Last, the last, the latest

Last

When we say last week, last month or last year (without the) we are speaking about the week, month or year immediately before the current one.

Let’s say it’s now August 2017. Therefore, last month was July and last year was 2016.

  • I saw Jack last week. He sends his regards.
  • I turned forty last year. I had a big party with the whole family.

The last

We use the last week to talk about the period of seven days up to the moment of speaking.

Let’s say today is Wednesday 9 August. The last week is therefore the period from Wednesday 2 August until today.

  • I’ve been ill for the last week.
    = I got ill seven days ago and I’m still ill.

Likewise, we use the last month to talk about the period of thirty days up to the moment of speaking, and the last year to talk about a period of twelve months until now.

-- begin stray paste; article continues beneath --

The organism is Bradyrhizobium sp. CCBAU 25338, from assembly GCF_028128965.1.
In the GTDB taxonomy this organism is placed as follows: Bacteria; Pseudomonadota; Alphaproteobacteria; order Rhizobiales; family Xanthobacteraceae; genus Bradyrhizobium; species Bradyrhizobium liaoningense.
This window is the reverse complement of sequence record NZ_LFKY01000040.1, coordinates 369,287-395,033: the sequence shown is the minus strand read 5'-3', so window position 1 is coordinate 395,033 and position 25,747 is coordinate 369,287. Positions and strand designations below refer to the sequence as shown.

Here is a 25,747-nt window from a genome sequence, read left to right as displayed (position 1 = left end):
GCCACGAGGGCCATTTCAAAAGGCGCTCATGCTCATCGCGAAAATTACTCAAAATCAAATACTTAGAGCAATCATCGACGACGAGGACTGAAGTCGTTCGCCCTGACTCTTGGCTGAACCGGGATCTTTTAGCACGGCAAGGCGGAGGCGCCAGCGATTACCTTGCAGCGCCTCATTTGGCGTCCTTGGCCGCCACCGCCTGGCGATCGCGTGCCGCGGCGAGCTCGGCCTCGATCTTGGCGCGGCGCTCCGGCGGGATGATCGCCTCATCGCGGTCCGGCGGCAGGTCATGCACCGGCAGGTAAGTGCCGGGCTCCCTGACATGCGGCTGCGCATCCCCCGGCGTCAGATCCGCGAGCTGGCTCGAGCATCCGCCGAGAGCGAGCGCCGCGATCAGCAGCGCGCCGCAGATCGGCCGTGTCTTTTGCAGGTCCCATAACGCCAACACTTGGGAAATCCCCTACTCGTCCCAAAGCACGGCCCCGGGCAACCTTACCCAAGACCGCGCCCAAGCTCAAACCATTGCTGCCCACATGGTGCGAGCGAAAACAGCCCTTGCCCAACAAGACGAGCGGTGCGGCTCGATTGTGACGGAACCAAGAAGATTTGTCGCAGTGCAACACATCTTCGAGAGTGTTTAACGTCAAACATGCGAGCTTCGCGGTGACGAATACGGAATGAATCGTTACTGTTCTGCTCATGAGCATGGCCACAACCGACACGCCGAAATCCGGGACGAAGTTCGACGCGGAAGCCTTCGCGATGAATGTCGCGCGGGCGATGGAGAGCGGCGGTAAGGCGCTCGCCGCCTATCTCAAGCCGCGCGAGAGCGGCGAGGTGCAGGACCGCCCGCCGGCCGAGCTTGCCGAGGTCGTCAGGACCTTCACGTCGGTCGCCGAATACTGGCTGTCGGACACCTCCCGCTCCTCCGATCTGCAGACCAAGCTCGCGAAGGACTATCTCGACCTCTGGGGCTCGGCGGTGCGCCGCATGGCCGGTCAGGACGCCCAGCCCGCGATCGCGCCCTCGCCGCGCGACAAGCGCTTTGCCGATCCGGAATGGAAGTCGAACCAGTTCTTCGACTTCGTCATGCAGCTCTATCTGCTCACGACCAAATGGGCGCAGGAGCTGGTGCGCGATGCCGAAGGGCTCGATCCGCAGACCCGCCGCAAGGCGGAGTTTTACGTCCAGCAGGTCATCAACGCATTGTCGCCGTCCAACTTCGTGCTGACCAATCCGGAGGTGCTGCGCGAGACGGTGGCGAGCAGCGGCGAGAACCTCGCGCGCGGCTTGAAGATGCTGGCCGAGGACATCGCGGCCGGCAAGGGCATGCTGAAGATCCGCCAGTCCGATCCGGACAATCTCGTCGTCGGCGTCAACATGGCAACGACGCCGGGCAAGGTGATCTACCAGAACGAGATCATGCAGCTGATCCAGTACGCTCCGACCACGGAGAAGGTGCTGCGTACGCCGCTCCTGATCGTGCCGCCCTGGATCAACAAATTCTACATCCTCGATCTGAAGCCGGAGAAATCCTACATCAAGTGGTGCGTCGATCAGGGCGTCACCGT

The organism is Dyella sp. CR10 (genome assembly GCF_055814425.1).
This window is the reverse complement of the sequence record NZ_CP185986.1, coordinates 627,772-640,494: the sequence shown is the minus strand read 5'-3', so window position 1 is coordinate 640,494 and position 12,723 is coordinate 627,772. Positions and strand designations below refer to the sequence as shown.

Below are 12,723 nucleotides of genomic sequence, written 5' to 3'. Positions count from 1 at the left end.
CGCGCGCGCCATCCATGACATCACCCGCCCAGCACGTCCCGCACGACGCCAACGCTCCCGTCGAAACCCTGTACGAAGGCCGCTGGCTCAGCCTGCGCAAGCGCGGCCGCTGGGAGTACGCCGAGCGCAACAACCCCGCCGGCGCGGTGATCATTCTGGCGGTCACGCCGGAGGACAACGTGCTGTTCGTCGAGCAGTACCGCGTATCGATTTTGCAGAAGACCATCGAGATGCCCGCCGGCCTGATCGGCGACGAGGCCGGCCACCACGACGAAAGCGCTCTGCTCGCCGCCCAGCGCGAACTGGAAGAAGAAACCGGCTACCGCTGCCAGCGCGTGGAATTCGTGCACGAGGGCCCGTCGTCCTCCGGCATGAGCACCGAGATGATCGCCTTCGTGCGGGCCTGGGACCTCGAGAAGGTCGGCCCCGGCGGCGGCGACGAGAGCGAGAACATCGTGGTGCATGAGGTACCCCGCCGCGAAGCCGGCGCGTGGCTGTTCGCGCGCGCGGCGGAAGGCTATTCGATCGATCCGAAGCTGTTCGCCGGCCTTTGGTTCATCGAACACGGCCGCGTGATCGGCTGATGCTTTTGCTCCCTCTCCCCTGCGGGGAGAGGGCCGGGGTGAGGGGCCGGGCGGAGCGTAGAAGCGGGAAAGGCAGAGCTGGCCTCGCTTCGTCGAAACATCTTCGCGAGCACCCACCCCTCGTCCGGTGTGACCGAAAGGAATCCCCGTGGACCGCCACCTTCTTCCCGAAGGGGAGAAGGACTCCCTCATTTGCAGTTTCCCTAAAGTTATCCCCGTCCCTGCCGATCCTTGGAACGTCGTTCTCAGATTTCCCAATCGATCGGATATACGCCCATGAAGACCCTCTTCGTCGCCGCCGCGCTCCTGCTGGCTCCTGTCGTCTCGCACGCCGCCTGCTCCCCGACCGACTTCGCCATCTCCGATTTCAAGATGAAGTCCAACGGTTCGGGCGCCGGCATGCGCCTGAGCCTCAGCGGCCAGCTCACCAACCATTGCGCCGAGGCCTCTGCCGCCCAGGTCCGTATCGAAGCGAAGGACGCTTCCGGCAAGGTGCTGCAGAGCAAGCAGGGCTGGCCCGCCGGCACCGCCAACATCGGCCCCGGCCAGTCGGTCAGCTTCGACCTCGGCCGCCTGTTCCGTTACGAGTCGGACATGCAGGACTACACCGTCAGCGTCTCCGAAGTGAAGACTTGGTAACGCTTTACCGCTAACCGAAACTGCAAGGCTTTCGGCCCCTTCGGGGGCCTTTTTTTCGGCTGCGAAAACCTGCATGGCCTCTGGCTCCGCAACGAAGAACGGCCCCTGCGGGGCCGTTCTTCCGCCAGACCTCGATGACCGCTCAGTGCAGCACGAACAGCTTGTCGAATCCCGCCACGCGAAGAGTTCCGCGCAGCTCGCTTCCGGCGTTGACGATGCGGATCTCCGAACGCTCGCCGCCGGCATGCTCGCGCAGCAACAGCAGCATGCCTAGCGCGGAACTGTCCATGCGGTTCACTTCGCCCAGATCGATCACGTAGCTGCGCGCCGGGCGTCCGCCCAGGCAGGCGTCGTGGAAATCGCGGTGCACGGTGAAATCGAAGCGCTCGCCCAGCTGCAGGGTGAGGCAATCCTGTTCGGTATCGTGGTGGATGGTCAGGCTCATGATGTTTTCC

• I’ve been working in this country for the last year, and I like it very much. I plan to stay for another year.

We can also say the last hour:

  • The shop hasn’t had any customers in the last hour.

The last three, the last few

We can say the last three, the last four, etc. We also say the last few:

  • They’ve been on holiday for the last two weeks, so I haven’t seen my colleagues.
  • Sorry I didn’t come to visit: I’ve been busy for the last few weeks.

The last = the final

The last can also mean the final (in a series):

  • I’m going to Spain in the last week of August.
    = the fourth week in August
  • Chelsea lost the last match of the season.
    = the final match of the season

The latest

We use the latest, his latest, etc. to express that something is new or the most recent in a series:

  • Andy Taylor is the latest person to leave the company. That makes a total of six so far this year.
  • Have you heard Adele’s latest song? It’s great!
    her latest song = her new song

Be careful – don’t confuse the latest and the last:

  • I like her latest song. It’s much better than her last song.
    her latest song = her new song
    her last song = her previous song (the one before the new one)